|In the past 38 years there is history of
related to vehicle, security and
illumination. Our company sold
locally these products and there was a
market for them.
Formerly the company name was Positron,
then it was changed
to Hunter, and when internet came up it
was changed to HunterPro.
In the past 10 years the market has
broadened and there is a
lot of competition, being the GPS an
entire new unexplored
market for Latin America and several
countries in the world.
The company has created its own PCB, with
its own circuitry and
power switching, and is upgrading them as
necessary, and has created its own
solution in every aspects, from scratch,
implementing hardware ICs as necessary and
programming its own microprocessors
The advantage is that we have a small
workgroup with experts with plenty
background experience on system
integration and R&D. The cost to
contract R&D from our company is not
too high, and is reasonable depending on
the final product to be developed.
As a brief, our company started RISC
and system integration in the 90's
beginning with the creation of a
complete featured car alarm. It was
introduced and superseded
previous models which were hardware based.
This was called the
Hunter Pro Alarm H-300 (1996). All
components involved and the
features, functions, RF transceivers,
firmware, etc, were created
entirely by HunterPro. Main functionality
were driven by the firmware and this
created a previous experience in Alarms
and Events storage in EEPROM and I2C
routines management (non-volatile memory).
In 1996 a complete Caller ID product was
created which was able
to store and display up to 80 numbers of
15 digits each. This involved the creation
of a 'list' in EEPROM, and management of
it. A delete option was available.
In 1997 a complete group of add-ons were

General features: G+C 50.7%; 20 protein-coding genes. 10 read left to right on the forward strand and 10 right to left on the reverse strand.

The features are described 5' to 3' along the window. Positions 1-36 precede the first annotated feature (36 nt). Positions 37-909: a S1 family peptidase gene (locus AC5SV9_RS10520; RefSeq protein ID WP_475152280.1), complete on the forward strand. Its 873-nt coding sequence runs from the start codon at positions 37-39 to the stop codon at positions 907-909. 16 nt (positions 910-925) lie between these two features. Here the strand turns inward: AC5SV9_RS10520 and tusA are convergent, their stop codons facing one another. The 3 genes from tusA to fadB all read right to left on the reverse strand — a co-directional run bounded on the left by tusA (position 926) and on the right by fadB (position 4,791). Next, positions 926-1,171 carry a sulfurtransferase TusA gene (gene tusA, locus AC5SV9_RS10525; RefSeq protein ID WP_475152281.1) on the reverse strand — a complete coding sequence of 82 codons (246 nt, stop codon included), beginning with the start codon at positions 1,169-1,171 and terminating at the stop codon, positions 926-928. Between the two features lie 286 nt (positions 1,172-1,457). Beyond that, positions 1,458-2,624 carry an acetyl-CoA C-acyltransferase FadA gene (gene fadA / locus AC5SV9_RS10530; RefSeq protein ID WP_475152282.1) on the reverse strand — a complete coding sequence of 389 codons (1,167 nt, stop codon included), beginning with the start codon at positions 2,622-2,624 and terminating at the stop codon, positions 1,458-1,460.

created so the alarm
could use this modules also manufactured
by HunterPro: e.g. door
locking module, glass raise module,
motorcycle alarm, anti-thief module, gas
module, and a microwave sensor which was
also manufactured completely and designed
by this company.
In 1998, we started to explore different
technologies, such as
wireless alarm transceivers, remote
dialing using a standard line,
cellular data transmission, remote control
(RF), solar panels,
automatic-PC-driver driller, home alarm
report detection (DTMF),
DTMF-driven functionality, remote blocker
(RF), and finally GPS
with remote data transmission.
In 1999, a Caller ID with blocking
function was added but without LCD. This
was called PROTEL 3000, and blocked
certain incoming numbers from accessing
the home of the user. Thus keeping
unwanted calls out: the phone would never
ring, it would go automatically off-hook
Later in 1999, a preliminary release of a
GPS vehicle unit was released, including a
cellular transceiver (AMPS) capable of
remote data transmission and reception,
and several commands for remote
interaction with the vehicle unit's
sensors and status flags. The Base Station
software was also created this year.
SIMTEL 2000 was born (phone line simulator
which uses a cellular transceiver).
CELLPAGER was born (car alarm with
cellular transceiver, capable of reporting
remotely to its owner).
In 2000, we were contracted by a Canadian
company (PowerLOC) for R&D of a
miniature GPS module which was called MML
(miniature mobile location). This project
was made with an AMPS handset and a very
small miniature GPS which was inserted on
it. A prototype was made then the project
was stopped there.
2000-2001 - Upgrade, debug, new ideas, and
added functionality for: HP GPS, SIMTEL
2000 and CELLPAGER. HP GPS now can be
integrated with a CDPD module for reliable
remote data transmission without loss.
CDPD can be operated in either UDP or TCP
mode, and it has a very good response time
(1 second) to data polling.
Later in 2001, a redesign of the HP-GPS
product redefines the features. A new
product has emerged which is called
XP-GPS. It has extended capabilities, more
Flash memory, and a virtual geographic
fence which allows the base station to be
notified when the vehicle unit leaves the
'geofence zone' (thus preventing robbery
by taking cars into other countries
through the country limits).
In 2002, another version of CELLPAGER was
created, using user-friendly status
messages delivered directly to the owners'
handset using SMS.
Later in 2002, an exploration of the
cheapest cellular technology available was
made, which offered the possibility to use
existing TDMA handsets for data
transmission by putting the handset into
analogue mode over TDMA.
In 2003, wireless data modules such as
TDMA (SMS) and GSM (SMS/GPRS), are being
integrated into the existing products,
which add new exciting functionality, at
the expense of cost. Also power
consumption is an issue which will be
lowered dramatically by the use of these
new technologies and the emerging
power-saving GPS boards (using SiRF latest
In the present, HunterPro is expanding its
activities into new markets such as Middle
East and North Africa
Countries, and is growing its presence in
the Americas through master dealers.